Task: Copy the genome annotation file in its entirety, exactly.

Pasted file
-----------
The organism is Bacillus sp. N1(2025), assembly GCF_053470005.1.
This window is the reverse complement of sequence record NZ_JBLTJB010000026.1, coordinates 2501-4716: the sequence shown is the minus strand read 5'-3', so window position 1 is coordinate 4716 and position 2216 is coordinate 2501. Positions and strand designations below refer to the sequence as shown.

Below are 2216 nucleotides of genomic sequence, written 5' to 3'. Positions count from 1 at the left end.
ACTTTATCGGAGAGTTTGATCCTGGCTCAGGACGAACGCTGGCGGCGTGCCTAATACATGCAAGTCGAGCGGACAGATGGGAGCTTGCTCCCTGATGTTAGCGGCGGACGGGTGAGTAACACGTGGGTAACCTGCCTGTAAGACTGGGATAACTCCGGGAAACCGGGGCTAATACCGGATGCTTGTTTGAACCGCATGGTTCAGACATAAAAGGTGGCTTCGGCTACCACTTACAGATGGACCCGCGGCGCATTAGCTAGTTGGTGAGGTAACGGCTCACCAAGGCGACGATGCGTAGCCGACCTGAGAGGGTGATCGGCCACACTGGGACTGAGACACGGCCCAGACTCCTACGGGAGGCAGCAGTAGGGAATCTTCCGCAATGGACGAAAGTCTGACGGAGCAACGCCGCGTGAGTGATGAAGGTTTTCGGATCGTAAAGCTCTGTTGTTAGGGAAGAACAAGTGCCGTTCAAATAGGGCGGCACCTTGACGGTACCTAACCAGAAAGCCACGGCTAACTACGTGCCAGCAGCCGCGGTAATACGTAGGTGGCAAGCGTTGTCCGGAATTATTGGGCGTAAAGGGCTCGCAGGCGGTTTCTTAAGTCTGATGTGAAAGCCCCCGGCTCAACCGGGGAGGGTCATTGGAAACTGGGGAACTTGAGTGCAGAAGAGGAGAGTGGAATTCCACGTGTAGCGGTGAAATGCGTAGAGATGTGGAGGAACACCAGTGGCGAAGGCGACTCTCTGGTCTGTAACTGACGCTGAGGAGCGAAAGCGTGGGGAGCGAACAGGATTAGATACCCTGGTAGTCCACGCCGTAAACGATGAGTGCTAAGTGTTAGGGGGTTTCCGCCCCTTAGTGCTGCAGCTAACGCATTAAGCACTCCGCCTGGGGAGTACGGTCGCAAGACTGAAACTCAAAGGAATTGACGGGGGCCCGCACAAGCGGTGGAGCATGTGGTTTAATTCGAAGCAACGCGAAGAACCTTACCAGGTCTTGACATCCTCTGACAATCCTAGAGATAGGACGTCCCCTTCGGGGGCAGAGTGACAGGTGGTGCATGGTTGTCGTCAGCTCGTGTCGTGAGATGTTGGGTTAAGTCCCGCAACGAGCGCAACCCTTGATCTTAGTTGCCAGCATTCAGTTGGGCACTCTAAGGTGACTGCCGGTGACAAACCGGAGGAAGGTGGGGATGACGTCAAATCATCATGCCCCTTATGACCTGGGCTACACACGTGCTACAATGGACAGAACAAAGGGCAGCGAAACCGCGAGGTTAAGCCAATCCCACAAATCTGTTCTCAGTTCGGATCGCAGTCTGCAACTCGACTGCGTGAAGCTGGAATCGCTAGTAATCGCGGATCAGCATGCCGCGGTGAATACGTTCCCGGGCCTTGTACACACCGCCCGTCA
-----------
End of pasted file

The organism is Bacillus sp. N1(2025), assembly GCF_053470005.1.
This window is the reverse complement of sequence record NZ_JBLTJB010000026.1, coordinates 2501-4716: the sequence shown is the minus strand read 5'-3', so window position 1 is coordinate 4716 and position 2216 is coordinate 2501. Positions and strand designations below refer to the sequence as shown.

Below are 2216 nucleotides of genomic sequence, written 5' to 3'. Positions count from 1 at the left end.
ACTTTATCGGAGAGTTTGATCCTGGCTCAGGACGAACGCTGGCGGCGTGCCTAATACATGCAAGTCGAGCGGACAGATGGGAGCTTGCTCCCTGATGTTAGCGGCGGACGGGTGAGTAACACGTGGGTAACCTGCCTGTAAGACTGGGATAACTCCGGGAAACCGGGGCTAATACCGGATGCTTGTTTGAACCGCATGGTTCAGACATAAAAGGTGGCTTCGGCTACCACTTACAGATGGACCCGCGGCGCATTAGCTAGTTGGTGAGGTAACGGCTCACCAAGGCGACGATGCGTAGCCGACCTGAGAGGGTGATCGGCCACACTGGGACTGAGACACGGCCCAGACTCCTACGGGAGGCAGCAGTAGGGAATCTTCCGCAATGGACGAAAGTCTGACGGAGCAACGCCGCGTGAGTGATGAAGGTTTTCGGATCGTAAAGCTCTGTTGTTAGGGAAGAACAAGTGCCGTTCAAATAGGGCGGCACCTTGACGGTACCTAACCAGAAAGCCACGGCTAACTACGTGCCAGCAGCCGCGGTAATACGTAGGTGGCAAGCGTTGTCCGGAATTATTGGGCGTAAAGGGCTCGCAGGCGGTTTCTTAAGTCTGATGTGAAAGCCCCCGGCTCAACCGGGGAGGGTCATTGGAAACTGGGGAACTTGAGTGCAGAAGAGGAGAGTGGAATTCCACGTGTAGCGGTGAAATGCGTAGAGATGTGGAGGAACACCAGTGGCGAAGGCGACTCTCTGGTCTGTAACTGACGCTGAGGAGCGAAAGCGTGGGGAGCGAACAGGATTAGATACCCTGGTAGTCCACGCCGTAAACGATGAGTGCTAAGTGTTAGGGGGTTTCCGCCCCTTAGTGCTGCAGCTAACGCATTAAGCACTCCGCCTGGGGAGTACGGTCGCAAGACTGAAACTCAAAGGAATTGACGGGGGCCCGCACAAGCGGTGGAGCATGTGGTTTAATTCGAAGCAACGCGAAGAACCTTACCAGGTCTTGACATCCTCTGACAATCCTAGAGATAGGACGTCCCCTTCGGGGGCAGAGTGACAGGTGGTGCATGGTTGTCGTCAGCTCGTGTCGTGAGATGTTGGGTTAAGTCCCGCAACGAGCGCAACCCTTGATCTTAGTTGCCAGCATTCAGTTGGGCACTCTAAGGTGACTGCCGGTGACAAACCGGAGGAAGGTGGGGATGACGTCAAATCATCATGCCCCTTATGACCTGGGCTACACACGTGCTACAATGGACAGAACAAAGGGCAGCGAAACCGCGAGGTTAAGCCAATCCCACAAATCTGTTCTCAGTTCGGATCGCAGTCTGCAACTCGACTGCGTGAAGCTGGAATCGCTAGTAATCGCGGATCAGCATGCCGCGGTGAATACGTTCCCGGGCCTTGTACACACCGCCCGTCA